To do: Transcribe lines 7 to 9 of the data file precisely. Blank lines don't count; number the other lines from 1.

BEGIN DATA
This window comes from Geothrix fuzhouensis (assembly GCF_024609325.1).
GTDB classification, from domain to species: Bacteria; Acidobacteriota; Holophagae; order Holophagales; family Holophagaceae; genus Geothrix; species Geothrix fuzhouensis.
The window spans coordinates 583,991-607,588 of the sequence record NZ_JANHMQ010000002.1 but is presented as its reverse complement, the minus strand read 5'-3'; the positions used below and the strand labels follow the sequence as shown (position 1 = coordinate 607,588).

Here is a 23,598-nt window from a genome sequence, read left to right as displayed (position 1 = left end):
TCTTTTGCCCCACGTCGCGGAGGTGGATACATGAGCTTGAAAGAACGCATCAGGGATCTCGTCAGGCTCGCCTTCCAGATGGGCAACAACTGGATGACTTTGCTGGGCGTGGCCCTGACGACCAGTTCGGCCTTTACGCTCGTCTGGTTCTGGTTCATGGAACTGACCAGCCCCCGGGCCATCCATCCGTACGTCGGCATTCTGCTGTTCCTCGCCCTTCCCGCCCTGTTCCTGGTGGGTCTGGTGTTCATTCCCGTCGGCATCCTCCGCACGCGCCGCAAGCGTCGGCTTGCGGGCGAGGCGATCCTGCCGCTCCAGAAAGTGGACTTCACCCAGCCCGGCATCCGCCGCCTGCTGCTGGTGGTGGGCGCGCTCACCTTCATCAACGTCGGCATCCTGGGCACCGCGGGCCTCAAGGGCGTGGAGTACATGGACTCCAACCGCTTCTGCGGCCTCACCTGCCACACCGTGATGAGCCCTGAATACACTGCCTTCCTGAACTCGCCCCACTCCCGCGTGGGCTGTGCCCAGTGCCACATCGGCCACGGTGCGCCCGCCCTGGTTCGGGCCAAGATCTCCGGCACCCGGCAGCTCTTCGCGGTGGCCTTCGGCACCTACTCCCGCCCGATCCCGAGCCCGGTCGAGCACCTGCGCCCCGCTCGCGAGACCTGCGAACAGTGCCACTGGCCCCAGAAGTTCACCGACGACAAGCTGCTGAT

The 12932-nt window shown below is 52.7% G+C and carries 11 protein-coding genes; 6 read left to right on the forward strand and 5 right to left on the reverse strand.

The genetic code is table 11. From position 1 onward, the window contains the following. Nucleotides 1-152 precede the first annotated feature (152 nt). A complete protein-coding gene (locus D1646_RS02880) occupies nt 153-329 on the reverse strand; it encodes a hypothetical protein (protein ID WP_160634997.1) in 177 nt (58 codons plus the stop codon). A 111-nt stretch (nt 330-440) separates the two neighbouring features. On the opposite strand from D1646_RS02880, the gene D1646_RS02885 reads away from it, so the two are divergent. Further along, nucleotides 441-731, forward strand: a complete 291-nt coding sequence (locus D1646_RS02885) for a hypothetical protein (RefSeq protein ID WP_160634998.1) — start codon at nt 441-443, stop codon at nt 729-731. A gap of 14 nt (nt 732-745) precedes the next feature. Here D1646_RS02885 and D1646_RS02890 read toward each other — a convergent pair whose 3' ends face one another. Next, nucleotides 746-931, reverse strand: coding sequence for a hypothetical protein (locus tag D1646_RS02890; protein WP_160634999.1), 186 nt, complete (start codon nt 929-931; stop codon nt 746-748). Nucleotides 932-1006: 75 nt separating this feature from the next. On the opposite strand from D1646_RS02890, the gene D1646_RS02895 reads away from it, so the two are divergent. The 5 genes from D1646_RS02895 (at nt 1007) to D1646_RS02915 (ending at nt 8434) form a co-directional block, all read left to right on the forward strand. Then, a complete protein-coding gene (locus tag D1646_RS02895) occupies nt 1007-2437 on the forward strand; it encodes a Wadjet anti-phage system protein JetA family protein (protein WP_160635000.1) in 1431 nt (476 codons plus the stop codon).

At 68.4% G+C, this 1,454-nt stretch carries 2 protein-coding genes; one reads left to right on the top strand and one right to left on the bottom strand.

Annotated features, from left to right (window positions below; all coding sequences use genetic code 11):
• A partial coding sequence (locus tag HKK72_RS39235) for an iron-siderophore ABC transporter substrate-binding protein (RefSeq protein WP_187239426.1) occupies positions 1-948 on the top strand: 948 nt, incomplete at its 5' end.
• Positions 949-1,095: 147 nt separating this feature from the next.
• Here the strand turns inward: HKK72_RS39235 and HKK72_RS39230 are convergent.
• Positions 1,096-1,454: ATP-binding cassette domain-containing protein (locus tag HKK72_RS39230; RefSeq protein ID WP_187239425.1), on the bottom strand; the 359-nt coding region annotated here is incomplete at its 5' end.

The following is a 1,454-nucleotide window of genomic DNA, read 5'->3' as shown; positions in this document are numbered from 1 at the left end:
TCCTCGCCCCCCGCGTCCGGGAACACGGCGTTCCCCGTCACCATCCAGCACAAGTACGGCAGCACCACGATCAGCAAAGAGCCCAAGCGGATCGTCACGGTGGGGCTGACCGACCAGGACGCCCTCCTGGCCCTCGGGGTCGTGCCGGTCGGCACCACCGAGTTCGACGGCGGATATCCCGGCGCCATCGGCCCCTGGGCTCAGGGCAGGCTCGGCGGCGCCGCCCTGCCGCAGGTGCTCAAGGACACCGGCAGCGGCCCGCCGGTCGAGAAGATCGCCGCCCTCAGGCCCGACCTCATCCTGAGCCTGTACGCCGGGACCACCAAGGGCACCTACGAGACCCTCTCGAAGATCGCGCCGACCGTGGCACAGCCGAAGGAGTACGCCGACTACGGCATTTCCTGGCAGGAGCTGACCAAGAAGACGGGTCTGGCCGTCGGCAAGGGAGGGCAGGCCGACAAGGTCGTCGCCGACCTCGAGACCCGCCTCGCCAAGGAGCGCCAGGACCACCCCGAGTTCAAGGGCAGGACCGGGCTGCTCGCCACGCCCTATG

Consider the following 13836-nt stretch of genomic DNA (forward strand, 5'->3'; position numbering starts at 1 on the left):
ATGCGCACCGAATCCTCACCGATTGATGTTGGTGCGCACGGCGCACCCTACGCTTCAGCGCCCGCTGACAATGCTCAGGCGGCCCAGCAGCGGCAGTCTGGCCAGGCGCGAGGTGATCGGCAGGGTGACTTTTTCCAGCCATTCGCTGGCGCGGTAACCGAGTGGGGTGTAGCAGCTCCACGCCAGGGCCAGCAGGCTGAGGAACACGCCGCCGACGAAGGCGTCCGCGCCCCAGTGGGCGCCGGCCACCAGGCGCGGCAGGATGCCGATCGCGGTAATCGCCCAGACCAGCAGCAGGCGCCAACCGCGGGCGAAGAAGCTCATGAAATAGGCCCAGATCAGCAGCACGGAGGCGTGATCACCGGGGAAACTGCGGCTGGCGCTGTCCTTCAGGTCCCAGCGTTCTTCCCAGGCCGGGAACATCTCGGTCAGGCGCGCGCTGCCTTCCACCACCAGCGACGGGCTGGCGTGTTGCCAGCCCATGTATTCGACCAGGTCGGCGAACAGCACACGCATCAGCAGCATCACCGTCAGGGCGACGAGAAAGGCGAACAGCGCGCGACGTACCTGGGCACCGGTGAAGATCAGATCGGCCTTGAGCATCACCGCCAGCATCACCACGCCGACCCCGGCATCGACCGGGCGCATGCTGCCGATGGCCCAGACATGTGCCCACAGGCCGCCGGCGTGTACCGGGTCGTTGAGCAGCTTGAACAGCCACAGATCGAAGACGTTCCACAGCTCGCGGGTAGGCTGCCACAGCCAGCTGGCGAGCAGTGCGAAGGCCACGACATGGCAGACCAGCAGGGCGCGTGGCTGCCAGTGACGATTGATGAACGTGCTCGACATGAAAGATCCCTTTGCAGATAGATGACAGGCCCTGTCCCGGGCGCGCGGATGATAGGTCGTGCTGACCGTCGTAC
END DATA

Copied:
The genetic code is table 11. From position 1 onward, the window contains the following. Nucleotides 1-152 precede the first annotated feature (152 nt). A complete protein-coding gene (locus D1646_RS02880) occupies nt 153-329 on the reverse strand; it encodes a hypothetical protein (protein ID WP_160634997.1) in 177 nt (58 codons plus the stop codon). A 111-nt stretch (nt 330-440) separates the two neighbouring features. On the opposite strand from D1646_RS02880, the gene D1646_RS02885 reads away from it, so the two are divergent. Further along, nucleotides 441-731, forward strand: a complete 291-nt coding sequence (locus D1646_RS02885) for a hypothetical protein (RefSeq protein ID WP_160634998.1) — start codon at nt 441-443, stop codon at nt 729-731. A gap of 14 nt (nt 732-745) precedes the next feature. Here D1646_RS02885 and D1646_RS02890 read toward each other — a convergent pair whose 3' ends face one another. Next, nucleotides 746-931, reverse strand: coding sequence for a hypothetical protein (locus tag D1646_RS02890; protein WP_160634999.1), 186 nt, complete (start codon nt 929-931; stop codon nt 746-748). Nucleotides 932-1006: 75 nt separating this feature from the next. On the opposite strand from D1646_RS02890, the gene D1646_RS02895 reads away from it, so the two are divergent. The 5 genes from D1646_RS02895 (at nt 1007) to D1646_RS02915 (ending at nt 8434) form a co-directional block, all read left to right on the forward strand. Then, a complete protein-coding gene (locus tag D1646_RS02895) occupies nt 1007-2437 on the forward strand; it encodes a Wadjet anti-phage system protein JetA family protein (protein WP_160635000.1) in 1431 nt (476 codons plus the stop codon).

At 68.4% G+C, this 1,454-nt stretch carries 2 protein-coding genes; one reads left to right on the top strand and one right to left on the bottom strand.

Annotated features, from left to right (window positions below; all coding sequences use genetic code 11):